Both Charles Leclerc and Carlos Sainz made pointed remarks over the radio during Q1 of the Grand Prix on Saturday as they battled for track position. Leclerc expressed his frustration as Sainz overtook him on track, despite Leclerc having priority in the session. Leclerc said, “nice Carlos, nice, good overtake in the last corner…” Sainz responded by saying it was unfair to ask him to sacrifice his tire temperature and that he was at more risk as the fourth-place driver.
After the session, both drivers admitted they had overreacted. Leclerc attributed his reaction to adrenaline, while Sainz described it as a moment of high pressure and tension, where he was at risk of not getting a lap in.
When asked about the reasoning behind the driver swap, Leclerc explained that it was anticipated in the pitlane as they always try to get out of the cars at the same time. However, on track, there was more discussion. Leclerc stated that there is one race where he has the priority to choose whether he wants to be in front or behind, and another race where Sainz has that priority. In this particular race, Leclerc had the choice and decided to be in front. However, the timing was tight, and Sainz chose to overtake. Leclerc emphasized that it had no influence on the outcome and that it was not a big deal. Leclerc admitted that his radio message may have been more aggressive than necessary due to the adrenaline in the car. He believed that Sainz would understand their decision after a brief discussion.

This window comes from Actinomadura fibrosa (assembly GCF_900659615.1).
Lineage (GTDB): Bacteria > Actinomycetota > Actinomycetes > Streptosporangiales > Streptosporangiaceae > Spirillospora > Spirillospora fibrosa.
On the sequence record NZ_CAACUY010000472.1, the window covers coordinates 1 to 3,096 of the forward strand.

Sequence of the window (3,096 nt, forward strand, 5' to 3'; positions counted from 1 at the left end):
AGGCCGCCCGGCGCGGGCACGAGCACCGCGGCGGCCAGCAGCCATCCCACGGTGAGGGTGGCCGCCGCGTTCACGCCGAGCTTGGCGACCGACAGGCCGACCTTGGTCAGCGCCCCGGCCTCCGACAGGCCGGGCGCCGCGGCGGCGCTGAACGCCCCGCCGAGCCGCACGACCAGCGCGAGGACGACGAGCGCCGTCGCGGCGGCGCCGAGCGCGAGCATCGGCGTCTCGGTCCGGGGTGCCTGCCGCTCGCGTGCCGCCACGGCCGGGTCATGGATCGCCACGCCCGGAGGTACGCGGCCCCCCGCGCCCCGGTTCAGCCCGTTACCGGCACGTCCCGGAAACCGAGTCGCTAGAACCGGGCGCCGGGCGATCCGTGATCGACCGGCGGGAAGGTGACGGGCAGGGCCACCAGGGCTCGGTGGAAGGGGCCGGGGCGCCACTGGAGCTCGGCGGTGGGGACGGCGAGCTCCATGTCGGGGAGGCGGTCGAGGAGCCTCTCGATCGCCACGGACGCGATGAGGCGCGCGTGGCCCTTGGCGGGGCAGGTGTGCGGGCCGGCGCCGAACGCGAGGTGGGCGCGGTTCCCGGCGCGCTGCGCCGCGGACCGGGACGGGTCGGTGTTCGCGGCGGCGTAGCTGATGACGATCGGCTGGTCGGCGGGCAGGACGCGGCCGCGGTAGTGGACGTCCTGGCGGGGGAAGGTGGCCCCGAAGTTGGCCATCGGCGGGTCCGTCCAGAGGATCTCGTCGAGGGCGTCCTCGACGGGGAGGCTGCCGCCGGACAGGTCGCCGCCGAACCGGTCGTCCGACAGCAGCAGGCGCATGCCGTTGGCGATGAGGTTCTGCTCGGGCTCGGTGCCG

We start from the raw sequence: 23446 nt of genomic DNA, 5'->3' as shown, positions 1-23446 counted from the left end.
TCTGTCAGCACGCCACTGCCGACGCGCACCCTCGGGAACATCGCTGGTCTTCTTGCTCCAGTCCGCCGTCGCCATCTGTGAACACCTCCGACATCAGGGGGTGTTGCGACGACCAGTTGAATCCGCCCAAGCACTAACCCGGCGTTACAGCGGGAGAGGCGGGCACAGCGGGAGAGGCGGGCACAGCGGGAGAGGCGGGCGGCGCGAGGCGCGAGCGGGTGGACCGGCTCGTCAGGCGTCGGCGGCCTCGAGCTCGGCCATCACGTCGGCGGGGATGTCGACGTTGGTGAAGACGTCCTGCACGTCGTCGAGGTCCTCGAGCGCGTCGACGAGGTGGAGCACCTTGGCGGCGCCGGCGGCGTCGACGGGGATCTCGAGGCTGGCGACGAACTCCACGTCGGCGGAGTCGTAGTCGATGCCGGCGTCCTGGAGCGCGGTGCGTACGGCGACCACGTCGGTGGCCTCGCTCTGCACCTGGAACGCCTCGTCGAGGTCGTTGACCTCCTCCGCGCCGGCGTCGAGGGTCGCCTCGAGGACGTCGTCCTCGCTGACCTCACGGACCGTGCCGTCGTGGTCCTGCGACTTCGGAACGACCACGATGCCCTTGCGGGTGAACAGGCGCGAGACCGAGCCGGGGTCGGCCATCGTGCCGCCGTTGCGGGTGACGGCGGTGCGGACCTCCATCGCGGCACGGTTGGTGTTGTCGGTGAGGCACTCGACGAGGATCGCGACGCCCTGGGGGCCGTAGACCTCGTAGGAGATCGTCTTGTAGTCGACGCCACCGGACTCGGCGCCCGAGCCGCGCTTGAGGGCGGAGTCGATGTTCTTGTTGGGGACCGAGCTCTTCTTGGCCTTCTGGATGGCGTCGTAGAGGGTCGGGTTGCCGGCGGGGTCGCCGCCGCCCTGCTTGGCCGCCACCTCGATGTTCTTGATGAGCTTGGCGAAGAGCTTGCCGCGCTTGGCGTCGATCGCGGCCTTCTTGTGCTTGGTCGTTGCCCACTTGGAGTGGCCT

Sainz acknowledged that it was “not ideal in these conditions” to let Leclerc pass, but he recognized that his teammate had priority, which is how it should be. Sainz further explained that he was not upset at the end of Q1 but rather experiencing moments of high tension and pressure due to the possibility of not setting a lap because of the chequered flag delay in the last corner. He had to go for a lap to ensure he set a time.
Sainz attributed the confusion to traffic at the end of the session and stated that the “gentlemen’s agreement” among drivers had been completely forgotten. He disagreed with the suggestion that the FIA needed to intervene but acknowledged that drivers were respecting the agreement less and less. Sainz highlighted the issue of drivers overtaking each other, which disrupted the four-second gap that allows each driver to have a chance at setting a lap time. He attributed this disregard for the agreement to the lack of a gentlemen’s agreement among the drivers.